CNMs and CMs are responsible for care during pregnancy, childbirth, and the postpartum period. Their services also include sexual and reproductive health, gynecologic health, and family planning services, including preconception care (ACNM 2022).

  • CPMs provide care, education, and counseling to women and families throughout the pregnancy, birth, and postpartum period (ACNM 2022). See Table 1 for specific midwife responsibilities. 

In 2021, 7% of births in MO were attended by a midwife. Nationally, CNM-attended births were more likely to occur in hospitals and paid for by private insurance or Medicaid. Births attended by other types of midwives were more likely to occur at home or at a freestanding birth center and paid out-of-pocket (GAO 2023).

All types of midwives attend births from white women the most often (GAO 2023). A mother’s race does not make her more or less likely to utilize a midwife. However, white mothers were more likely to be attended to by other types of midwives compared to CNMs or CMs.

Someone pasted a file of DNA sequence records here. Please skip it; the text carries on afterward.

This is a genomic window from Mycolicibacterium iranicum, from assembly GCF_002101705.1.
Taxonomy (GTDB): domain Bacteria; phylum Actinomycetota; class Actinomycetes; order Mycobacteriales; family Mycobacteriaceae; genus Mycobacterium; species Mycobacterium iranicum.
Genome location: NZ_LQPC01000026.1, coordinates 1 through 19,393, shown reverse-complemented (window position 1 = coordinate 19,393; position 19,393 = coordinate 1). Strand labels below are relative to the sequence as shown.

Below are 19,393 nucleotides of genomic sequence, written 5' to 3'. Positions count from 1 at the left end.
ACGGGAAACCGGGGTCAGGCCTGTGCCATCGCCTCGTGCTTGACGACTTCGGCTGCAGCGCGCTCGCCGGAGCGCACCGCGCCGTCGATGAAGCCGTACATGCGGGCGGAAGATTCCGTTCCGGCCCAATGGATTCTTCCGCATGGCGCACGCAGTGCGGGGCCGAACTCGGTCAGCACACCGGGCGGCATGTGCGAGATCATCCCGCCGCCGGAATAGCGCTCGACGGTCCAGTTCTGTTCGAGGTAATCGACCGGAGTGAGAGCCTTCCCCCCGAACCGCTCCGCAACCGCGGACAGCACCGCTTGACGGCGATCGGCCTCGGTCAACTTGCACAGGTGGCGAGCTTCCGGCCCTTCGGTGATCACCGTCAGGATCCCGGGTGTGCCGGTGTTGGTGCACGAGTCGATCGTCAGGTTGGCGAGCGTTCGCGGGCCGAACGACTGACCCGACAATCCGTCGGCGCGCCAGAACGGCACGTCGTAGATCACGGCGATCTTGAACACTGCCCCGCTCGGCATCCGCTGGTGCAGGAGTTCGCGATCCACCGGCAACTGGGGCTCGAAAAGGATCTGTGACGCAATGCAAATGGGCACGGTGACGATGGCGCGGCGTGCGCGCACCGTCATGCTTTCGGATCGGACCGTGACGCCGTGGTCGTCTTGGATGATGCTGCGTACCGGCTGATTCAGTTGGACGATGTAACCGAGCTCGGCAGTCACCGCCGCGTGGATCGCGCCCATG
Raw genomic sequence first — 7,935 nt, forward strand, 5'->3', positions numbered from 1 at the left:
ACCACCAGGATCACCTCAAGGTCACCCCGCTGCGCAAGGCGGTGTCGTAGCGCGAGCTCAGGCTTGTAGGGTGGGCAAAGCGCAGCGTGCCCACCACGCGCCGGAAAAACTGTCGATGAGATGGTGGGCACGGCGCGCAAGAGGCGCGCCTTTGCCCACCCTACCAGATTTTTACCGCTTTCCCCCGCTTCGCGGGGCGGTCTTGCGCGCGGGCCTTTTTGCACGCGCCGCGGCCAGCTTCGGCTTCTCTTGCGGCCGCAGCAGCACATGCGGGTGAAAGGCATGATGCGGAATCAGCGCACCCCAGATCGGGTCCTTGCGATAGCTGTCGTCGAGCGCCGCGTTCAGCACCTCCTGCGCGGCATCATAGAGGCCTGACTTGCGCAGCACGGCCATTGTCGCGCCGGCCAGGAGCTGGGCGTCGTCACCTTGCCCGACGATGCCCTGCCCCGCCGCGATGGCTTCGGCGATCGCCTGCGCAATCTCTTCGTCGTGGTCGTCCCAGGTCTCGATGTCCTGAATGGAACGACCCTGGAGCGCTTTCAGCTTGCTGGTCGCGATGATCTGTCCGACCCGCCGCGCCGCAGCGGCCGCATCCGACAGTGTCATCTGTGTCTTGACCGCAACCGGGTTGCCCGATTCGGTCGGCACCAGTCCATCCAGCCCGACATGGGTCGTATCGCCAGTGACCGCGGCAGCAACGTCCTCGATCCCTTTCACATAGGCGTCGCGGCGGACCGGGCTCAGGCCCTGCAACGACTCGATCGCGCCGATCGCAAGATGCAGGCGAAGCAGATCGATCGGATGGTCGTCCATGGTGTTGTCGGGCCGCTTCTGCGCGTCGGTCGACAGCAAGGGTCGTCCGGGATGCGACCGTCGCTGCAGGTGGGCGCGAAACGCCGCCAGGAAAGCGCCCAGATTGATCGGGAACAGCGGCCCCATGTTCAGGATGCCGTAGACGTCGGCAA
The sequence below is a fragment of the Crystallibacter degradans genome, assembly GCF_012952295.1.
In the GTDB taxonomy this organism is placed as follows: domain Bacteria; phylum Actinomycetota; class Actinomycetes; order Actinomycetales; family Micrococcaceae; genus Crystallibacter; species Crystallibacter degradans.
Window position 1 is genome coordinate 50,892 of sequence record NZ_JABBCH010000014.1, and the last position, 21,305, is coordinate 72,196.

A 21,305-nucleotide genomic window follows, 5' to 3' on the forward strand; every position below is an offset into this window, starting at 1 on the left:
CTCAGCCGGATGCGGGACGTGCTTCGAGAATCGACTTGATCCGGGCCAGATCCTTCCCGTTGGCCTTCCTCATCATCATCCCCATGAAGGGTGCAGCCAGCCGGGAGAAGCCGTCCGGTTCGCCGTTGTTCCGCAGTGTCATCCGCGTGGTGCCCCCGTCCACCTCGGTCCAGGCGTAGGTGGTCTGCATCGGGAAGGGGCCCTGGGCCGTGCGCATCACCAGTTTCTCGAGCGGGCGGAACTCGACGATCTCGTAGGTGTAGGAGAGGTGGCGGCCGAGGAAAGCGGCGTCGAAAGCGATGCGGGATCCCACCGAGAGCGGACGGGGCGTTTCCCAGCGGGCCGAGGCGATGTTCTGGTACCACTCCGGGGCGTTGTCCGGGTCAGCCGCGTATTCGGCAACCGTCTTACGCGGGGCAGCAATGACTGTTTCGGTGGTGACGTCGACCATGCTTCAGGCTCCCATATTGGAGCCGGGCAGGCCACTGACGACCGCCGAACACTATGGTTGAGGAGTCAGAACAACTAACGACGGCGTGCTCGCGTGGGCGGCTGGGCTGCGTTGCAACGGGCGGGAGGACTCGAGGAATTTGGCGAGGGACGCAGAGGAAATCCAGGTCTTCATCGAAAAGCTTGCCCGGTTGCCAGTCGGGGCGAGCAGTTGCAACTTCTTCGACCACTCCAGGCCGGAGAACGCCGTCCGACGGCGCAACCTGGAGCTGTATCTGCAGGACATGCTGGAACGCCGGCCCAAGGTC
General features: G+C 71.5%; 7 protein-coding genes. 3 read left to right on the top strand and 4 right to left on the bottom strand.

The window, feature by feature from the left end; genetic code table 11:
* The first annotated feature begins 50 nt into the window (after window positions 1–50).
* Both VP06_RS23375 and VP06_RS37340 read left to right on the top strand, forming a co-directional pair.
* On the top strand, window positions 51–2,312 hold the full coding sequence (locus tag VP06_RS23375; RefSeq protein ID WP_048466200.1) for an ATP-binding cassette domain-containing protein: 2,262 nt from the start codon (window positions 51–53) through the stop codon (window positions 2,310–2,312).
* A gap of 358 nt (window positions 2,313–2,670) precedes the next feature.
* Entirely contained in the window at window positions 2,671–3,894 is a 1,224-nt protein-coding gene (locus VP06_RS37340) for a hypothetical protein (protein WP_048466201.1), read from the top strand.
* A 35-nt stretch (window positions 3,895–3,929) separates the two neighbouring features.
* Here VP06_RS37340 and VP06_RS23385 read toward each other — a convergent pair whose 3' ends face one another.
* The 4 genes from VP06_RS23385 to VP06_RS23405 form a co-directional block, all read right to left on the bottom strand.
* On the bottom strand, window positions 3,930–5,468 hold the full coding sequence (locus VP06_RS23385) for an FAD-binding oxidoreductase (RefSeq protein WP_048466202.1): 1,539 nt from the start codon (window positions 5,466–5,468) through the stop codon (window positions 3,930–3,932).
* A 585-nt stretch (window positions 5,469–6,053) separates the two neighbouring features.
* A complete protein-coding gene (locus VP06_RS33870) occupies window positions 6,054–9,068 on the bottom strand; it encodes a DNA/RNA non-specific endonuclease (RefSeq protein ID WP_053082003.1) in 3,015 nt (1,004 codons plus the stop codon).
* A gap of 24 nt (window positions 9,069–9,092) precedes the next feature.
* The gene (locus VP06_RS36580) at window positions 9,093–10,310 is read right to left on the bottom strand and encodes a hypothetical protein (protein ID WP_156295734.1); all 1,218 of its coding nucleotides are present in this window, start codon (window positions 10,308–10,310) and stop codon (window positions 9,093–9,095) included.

In MO, 1 in 10 of babies were born to women living in rural counties (March of Dimes 2023).

  • Only 4% of MO maternity care providers practice in rural counties.
  • Women in MO travel up to 43 miles to reach the nearest birthing hospital.
  • Nationally, women are attended by a CNM or CM in rural areas less often than in urban areas (March of Dimes 2022).

Insurance coverage of midwife services differs by state.

CNMs are covered by most private insurance, Medicare, and are mandatorily covered by Medicaid. CMs are covered by most private insurance but not by Medicaid in MO. CPM insurance coverage varies by state but is not covered by Medicaid in MO (ACNM 2022).